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Armand Veilleux




Fare forward, travellers, not escaping from the past

Into different lives, or into any future;

You are not the same people who left that station

Or who will arrive at any terminus.

(T. S. Eliot, Four Quartets, 111: 137-140)



I have read only parts of Thomas Merton's indefatigable writ­ing, and none of the flow-not to say flood-of books, doctoral dissertations, and papers on Merton. Therefore, what has been his real impact on the Church and the world, I cannot say. What 1 do know is that he has had a real impact on me, and I simply want to express, in these few fines, what his significance for my own life has been.

To use T. S. Eliot's imagery, 1 have greeted Merton at differ­ent stations along his journey, reading one of his books or arti­cles every other year or so, from the time of my novitiate to the time of his death. What fascinated me was to perceive in his writings a monk on a spiritual journey, a man in a continual process of growth, whose field of consciousness was always both deepening and opening up to new horizons. It was refreshing to see the young romantic monk of The Seven Storey Mountain and the serious and too self-assured spiritual teacher of The As­cent to Truth learning to laugh at himself in The Sign of Jonas, and being able to take good "cracks" at his community, which he sincerely loved. The not very critical historian of The Waters of Siloe was able, some years later to bear with serenity some lucid and severe judgments on the institution whose faithful member he remained unto the end. And reading The Asian Journal, one encounters a Merton getting very close to the "final integration", its description in the article "A Monastic Therapy" having a definitely autobiographical flavor.

Thomas Merton studied and loved the Desert Fathers, the Cistercian writers, and the great Christian mystics. He found in them an inspiration for his life; but he did not transform their teaching, into an ideology. Or rather, he learned from their teaching without adopting their ideologies. From their inspira­tion, he developed his own spiritual synthesis, into which he in­tegrated harmoniously not only insight from the great world religions, but also his vividly felt awareness of the great social, political and economic problems facing humankind today. He gradually developed a tender compassion for the world for which his first writings show a certain haughty commiseration.

His life was not guided by an abstract image of what a good monk should be or should do, or by any theory, but rather by a constant attention to God's voice in his heart. Therefore, when he became a hermit, for example, he did not copy any stereotype of a hermit, and he kept on with his literary activities, his voluminous correspondence and his great number of friends. He did not intend to set an example of what a modem hermit should be; he simply followed his own call, discerned within the framework of monastic obedience.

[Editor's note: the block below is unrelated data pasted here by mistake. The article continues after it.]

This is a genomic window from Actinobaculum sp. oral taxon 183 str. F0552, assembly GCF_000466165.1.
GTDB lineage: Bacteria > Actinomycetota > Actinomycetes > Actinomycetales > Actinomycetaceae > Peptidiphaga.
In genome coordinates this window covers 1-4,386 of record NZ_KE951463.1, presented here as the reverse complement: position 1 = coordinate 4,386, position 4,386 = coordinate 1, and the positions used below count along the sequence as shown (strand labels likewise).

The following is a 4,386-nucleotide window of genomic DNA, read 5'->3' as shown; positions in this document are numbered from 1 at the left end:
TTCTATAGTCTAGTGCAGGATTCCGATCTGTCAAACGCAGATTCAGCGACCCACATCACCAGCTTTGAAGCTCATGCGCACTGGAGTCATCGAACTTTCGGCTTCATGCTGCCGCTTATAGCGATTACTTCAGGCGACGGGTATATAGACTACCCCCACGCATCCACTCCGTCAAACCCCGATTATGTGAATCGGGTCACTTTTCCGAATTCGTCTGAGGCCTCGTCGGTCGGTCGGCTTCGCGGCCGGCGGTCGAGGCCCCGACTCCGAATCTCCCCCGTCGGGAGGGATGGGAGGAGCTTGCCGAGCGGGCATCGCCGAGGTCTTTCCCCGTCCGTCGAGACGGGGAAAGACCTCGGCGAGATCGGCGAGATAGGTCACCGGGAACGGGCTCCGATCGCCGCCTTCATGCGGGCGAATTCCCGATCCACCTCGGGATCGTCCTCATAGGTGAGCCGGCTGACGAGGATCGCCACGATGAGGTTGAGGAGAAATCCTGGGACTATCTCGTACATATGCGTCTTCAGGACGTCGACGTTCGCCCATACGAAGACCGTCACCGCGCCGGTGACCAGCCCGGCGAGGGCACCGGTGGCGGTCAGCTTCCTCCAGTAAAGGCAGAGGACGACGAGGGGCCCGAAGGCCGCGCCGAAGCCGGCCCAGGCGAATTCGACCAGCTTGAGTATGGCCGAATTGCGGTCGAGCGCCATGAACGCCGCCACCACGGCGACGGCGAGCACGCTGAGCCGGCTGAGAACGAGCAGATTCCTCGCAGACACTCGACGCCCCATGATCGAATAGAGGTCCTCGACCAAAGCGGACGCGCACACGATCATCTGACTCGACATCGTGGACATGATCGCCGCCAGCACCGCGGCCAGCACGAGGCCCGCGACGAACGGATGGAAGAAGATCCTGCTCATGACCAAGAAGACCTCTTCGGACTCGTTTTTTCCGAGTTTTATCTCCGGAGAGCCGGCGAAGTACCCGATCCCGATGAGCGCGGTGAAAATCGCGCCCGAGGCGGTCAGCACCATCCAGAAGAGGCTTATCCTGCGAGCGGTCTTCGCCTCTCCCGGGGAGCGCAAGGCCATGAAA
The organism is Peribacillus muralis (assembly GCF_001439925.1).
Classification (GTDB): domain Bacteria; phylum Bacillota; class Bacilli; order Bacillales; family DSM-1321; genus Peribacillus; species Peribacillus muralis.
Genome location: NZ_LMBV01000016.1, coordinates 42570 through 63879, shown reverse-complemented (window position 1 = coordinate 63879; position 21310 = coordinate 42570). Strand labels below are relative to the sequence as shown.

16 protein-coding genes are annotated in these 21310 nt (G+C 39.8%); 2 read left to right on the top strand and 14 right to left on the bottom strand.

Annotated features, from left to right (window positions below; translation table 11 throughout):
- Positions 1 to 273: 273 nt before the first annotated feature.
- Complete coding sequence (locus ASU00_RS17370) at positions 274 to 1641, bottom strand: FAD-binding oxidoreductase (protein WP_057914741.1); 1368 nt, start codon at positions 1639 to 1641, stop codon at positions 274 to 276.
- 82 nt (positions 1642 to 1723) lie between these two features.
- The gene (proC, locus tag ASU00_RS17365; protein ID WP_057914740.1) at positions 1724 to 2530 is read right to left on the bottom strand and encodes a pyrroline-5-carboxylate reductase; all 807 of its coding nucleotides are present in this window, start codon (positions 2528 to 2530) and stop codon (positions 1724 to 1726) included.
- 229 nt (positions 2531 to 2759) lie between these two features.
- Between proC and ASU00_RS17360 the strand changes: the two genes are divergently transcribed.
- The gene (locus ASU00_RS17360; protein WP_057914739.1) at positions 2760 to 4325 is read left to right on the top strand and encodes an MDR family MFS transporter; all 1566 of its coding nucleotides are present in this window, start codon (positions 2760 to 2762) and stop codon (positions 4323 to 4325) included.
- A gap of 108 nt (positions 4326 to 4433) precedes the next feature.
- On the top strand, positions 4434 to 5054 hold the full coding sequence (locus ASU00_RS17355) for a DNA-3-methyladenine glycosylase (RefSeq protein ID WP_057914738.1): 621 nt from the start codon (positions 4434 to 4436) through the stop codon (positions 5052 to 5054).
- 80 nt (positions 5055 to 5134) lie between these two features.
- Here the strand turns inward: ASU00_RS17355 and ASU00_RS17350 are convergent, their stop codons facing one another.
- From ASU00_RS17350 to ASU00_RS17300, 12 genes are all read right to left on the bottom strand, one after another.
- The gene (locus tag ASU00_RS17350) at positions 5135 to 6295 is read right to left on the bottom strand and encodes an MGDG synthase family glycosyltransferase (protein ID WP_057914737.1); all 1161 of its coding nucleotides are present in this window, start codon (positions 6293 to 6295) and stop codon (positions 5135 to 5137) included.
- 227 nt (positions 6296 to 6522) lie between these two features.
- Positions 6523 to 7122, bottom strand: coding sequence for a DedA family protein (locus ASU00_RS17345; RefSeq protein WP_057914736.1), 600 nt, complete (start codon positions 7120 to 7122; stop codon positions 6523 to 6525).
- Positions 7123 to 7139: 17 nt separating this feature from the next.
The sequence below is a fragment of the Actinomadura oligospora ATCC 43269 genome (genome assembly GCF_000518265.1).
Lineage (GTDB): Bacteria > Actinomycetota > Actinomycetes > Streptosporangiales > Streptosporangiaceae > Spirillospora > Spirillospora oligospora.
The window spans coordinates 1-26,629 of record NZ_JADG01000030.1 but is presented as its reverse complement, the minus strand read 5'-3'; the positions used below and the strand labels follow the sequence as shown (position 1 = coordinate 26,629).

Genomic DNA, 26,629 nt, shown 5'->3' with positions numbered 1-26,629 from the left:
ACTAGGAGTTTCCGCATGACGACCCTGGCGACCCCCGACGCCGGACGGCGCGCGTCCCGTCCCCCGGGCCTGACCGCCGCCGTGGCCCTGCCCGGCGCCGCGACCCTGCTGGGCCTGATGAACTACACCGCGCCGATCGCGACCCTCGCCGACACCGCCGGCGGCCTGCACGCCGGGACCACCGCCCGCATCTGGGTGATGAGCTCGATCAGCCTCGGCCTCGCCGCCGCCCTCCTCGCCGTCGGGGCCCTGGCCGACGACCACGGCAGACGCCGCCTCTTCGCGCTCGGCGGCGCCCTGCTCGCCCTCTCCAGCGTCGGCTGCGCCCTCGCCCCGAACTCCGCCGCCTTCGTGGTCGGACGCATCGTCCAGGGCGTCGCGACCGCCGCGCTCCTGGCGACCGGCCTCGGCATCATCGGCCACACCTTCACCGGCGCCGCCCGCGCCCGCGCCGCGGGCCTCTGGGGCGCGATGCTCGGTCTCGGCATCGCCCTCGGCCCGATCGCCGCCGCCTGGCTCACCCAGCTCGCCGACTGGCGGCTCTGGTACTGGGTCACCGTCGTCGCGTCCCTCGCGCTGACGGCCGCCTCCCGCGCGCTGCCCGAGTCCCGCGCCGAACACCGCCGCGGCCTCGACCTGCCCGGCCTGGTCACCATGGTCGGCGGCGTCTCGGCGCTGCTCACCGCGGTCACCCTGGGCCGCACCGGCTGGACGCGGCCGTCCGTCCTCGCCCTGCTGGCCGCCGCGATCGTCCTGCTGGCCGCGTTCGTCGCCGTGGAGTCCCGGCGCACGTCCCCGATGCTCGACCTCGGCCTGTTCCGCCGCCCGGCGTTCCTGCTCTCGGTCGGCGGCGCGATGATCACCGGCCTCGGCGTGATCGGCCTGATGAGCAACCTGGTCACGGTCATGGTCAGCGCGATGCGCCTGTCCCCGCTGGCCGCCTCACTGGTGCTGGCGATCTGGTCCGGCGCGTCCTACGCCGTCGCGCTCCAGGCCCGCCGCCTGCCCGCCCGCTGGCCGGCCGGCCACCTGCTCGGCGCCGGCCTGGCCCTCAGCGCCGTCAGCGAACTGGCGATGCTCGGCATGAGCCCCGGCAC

1 admire also how he avoided the dangerous pitfall of the suc­cessful spiritual author: the danger of becoming a slave of the readers' expectations and of the image he had given of himself in his first books. On the contrary, each one of Merton's impor­tant books or articles seemed somehow to destroy at least par­tially the Merton-image of the preceding one. Thus, many persons who had admired the theoretician of the spiritual life of the first books were embarrassed by his later interests in Zen or in social issues. He was certainly sensitive to people's apprecia­tion and expectations, and he was also vulnerable to their criti­cisms, but his own evolution was not dependent on them. He was free.

Merton did not elaborate a new system of spirituality. There is nothing particularly new in the things he thought. My im­pression is that he will remain known in history not so much by the things he wrote as by what he was. His gift seems to have been the ability to integrate into a unified personal experience not only the different currents of tradition, but also the deep spiritual movements of our time, and to share that experience in a unique manner.

I like to see his monastic life as a dance, a bit stiff at the be­ginning, more and more free and gracious with the years. The early Merton was a young dancer who had mastered the tech­niques of his art and was eager to teach them to others, indulg­ing somewhat in being the type of "engineer of the soul" which he would judge severely later. At the end, he does not teach, but he is able to embrace every person from every horizon and carry them away in the whirl-winds of a dance that could be more and more daring, yet sure and peaceful, because the dancer was sol­idly rooted in the Source of the Dance.


Except for the point, the still point,

There would be no dance, and there is only the dance.

(T. S. Eliot, Four Quartets, 1: 66-67)